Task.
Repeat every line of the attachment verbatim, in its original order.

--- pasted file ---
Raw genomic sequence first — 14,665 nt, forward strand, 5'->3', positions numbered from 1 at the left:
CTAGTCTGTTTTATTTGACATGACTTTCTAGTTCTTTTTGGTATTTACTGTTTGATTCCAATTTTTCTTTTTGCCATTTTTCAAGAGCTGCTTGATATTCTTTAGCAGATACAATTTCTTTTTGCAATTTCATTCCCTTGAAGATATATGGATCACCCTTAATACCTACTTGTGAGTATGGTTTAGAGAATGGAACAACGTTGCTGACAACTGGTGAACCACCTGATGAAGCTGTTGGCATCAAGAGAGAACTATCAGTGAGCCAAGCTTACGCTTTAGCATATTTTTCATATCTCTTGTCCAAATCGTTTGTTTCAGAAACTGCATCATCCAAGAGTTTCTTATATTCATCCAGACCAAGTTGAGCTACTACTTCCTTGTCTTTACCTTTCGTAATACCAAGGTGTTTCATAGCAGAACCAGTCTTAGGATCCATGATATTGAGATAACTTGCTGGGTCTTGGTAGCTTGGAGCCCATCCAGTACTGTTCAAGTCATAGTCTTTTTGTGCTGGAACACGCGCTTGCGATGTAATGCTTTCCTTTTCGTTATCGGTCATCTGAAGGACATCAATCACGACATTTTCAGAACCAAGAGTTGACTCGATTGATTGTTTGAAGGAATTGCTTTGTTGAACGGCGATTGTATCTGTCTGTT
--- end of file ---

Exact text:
Raw genomic sequence first — 14,665 nt, forward strand, 5'->3', positions numbered from 1 at the left:
CTAGTCTGTTTTATTTGACATGACTTTCTAGTTCTTTTTGGTATTTACTGTTTGATTCCAATTTTTCTTTTTGCCATTTTTCAAGAGCTGCTTGATATTCTTTAGCAGATACAATTTCTTTTTGCAATTTCATTCCCTTGAAGATATATGGATCACCCTTAATACCTACTTGTGAGTATGGTTTAGAGAATGGAACAACGTTGCTGACAACTGGTGAACCACCTGATGAAGCTGTTGGCATCAAGAGAGAACTATCAGTGAGCCAAGCTTACGCTTTAGCATATTTTTCATATCTCTTGTCCAAATCGTTTGTTTCAGAAACTGCATCATCCAAGAGTTTCTTATATTCATCCAGACCAAGTTGAGCTACTACTTCCTTGTCTTTACCTTTCGTAATACCAAGGTGTTTCATAGCAGAACCAGTCTTAGGATCCATGATATTGAGATAACTTGCTGGGTCTTGGTAGCTTGGAGCCCATCCAGTACTGTTCAAGTCATAGTCTTTTTGTGCTGGAACACGCGCTTGCGATGTAATGCTTTCCTTTTCGTTATCGGTCATCTGAAGGACATCAATCACGACATTTTCAGAACCAAGAGTTGACTCGATTGATTGTTTGAAGGAATTGCTTTGTTGAACGGCGATTGTATCTGTCTGTT